Debt fatigue in the wake of the coronavirus pandemic is a worldwide phenomenon. Public debt has risen sharply, and in many countries, including the United States, public debt is expected to continue to rise more rapidly than gross domestic product (GDP). Because the U.S. responded to this century’s two huge economic shocks with big increases in public debt, it will emerge from the pandemic as one of the world’s most indebted nations.

With debt and debt growth at unsustainable levels before the pandemic, the U.S. has already suffered debt fatigue for 50 years. Under current law, even between recessions, it will get worse. We need fiscal policy reform, including well-designed fiscal rules, to end our unsustainable debt growth. Without that reform, we’ll do much more than hand a big tab to future generations of Americans. The current population will bear the burden of debt fatigue in the form of higher taxes, the hidden cost of inflation or higher borrowing costs — likely all three.

As we make clear in our new book, we’re on “a fiscal cliff” because legislators across the globe responded to economic shocks with massive fiscal stimulus policies. That caused central banks, worldwide, to follow the lead of the U.S. Federal Reserve in pursuing unconventional monetary policies such as near-zero interest rates and debt finance by printing money.

Though general inflation has not yet emerged, higher asset prices have been a key side effect of policies designed to shore up the financial system and stabilize economies. Irrational exuberance and appetite for risk are evident across a wide range of asset classes. The potentially speculative bubbles include stocks, real estate, commodities and esoteric assets such as bitcoin. Investors have poured unprecedented amounts of money into mutual and exchange traded funds that track global stocks. Stock values in Europe and Asia, as well as the U.S., have hit all-time highs. Even in Japan, where stocks have been depressed for decades, the Nikkei index rose above 3,000 for the first time in 30 years.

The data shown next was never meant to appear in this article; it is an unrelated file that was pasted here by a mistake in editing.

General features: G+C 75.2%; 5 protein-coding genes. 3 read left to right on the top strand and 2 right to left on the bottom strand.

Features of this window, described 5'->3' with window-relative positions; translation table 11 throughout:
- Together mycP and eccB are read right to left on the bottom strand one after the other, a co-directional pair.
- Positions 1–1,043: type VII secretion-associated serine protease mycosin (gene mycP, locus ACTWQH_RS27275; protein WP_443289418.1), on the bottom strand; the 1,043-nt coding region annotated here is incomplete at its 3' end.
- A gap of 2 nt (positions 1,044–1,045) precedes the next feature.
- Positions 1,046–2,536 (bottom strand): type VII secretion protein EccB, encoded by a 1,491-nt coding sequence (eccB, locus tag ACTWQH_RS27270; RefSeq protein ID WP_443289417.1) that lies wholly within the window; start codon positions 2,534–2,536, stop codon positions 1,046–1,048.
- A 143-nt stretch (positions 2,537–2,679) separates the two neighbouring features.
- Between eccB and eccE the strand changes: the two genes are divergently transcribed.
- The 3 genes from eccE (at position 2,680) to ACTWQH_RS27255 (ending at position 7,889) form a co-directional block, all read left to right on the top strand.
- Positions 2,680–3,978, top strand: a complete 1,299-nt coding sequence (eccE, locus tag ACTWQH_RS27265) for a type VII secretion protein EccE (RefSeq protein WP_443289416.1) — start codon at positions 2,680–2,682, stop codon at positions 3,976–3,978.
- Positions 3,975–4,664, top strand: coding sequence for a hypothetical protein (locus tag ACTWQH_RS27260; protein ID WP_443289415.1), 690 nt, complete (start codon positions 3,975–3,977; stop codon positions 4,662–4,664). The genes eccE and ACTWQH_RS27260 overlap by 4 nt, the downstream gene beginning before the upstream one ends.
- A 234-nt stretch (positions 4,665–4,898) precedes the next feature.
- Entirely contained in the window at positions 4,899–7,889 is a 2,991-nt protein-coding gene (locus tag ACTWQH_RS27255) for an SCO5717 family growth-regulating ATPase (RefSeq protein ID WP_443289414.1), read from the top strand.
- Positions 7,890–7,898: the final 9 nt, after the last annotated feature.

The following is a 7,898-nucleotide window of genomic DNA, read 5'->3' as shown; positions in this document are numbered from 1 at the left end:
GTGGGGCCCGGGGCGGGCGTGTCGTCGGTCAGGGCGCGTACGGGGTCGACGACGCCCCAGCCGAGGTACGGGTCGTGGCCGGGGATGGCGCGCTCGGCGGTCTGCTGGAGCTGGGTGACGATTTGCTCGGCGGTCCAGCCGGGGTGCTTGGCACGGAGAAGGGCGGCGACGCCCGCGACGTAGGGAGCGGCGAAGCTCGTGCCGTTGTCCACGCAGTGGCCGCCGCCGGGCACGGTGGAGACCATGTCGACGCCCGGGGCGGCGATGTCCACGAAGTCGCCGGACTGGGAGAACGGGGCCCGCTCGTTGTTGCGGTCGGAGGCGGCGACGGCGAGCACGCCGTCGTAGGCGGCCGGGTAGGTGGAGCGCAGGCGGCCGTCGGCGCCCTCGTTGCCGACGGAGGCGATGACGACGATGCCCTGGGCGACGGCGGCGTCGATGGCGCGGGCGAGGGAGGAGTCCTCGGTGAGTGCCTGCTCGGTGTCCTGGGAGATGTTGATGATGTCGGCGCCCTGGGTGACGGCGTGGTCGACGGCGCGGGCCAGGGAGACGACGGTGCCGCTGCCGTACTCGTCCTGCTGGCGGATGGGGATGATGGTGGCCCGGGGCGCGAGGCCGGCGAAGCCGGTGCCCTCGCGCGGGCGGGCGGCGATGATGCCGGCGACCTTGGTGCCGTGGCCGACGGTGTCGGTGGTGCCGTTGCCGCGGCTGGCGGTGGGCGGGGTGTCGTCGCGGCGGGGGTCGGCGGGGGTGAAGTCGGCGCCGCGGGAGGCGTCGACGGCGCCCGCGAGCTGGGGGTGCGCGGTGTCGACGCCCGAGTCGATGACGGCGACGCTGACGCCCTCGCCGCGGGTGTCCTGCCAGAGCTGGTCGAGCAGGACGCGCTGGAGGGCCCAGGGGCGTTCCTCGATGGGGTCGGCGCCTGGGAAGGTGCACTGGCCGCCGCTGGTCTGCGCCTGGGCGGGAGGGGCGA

Despite the massive stimulus programs launched in the U.S. in response to the financial crisis and the coronavirus pandemic, the U.S. continues to see reduced economic growth, and inflation far below the target levels of our central bank, the Fed. Despite a new policy framework that allows the Fed to provide substantial monetary stimulus, it has been unable to achieve target levels for inflation and unemployment. Analysts expect the post-stimulus U.S. economy to continue to see slower productivity change and economic growth in the long term.

The underperformance of the U.S. economy appears increasingly like Japan’s last three decades in which Japan saw a significant economic growth slowdown. Japan’s government incurred large deficits over that long period, leaving it with the world’s highest debt levels. The Bank of Japan pursued unconventional monetary policies, purchasing massive quantities of public and private bonds, and pushing inflation-adjusted interest rates well below zero. But those policies failed to jumpstart the Japanese economy, and the Bank of Japan appears to have hit a wall in what seems possible with their unconventional monetary policy.

The U.S. is not unique in catching the Japan disease. It is also become evident in Europe and other developed countries. Those countries experienced deflationary pressures, including low interest rates and “zombie lending.” Zombie lending is the extension of cheap credit to weak firms by weakly capitalized banks. Zombification results when non-viable firms stay afloat, and thus cling to resources better utilized elsewhere in the economy.

Some of the substantial controversy regarding zombification of the U.S. economy may be the result of confusing “zombification” and “secular stagnation.” The term secular stagnation refers to the school of thought that private markets cannot sustain economic activity at the full employment level. Those economic disciples of John Maynard Keynes argue that only countercyclical fiscal and monetary stimulus can sustain full employment. In contrast, much of the recent literature on the Japan disease and zombification argues that the huge expansionary fiscal and monetary responses to the 21st century economic shocks is the source of the widespread productivity change and economic growth slowdowns. In other words, the now rapidly spreading Japan disease — and the increasing zombification of the U.S. economy — is a result of failed macroeconomic policies, not private market failure. The remedy, we fear, as in Japan, will be hard to come by.

John D. Merrifield is a professor of economics at the University of Texas At San Antonio.

Barry W. Poulson is emeritus professor of economics at the University of Colorado.

They are co-editors of the book “A Fiscal Cliff: New Perspectives on the U.S. Federal Debt Crisis (Cato Institute, 2020).



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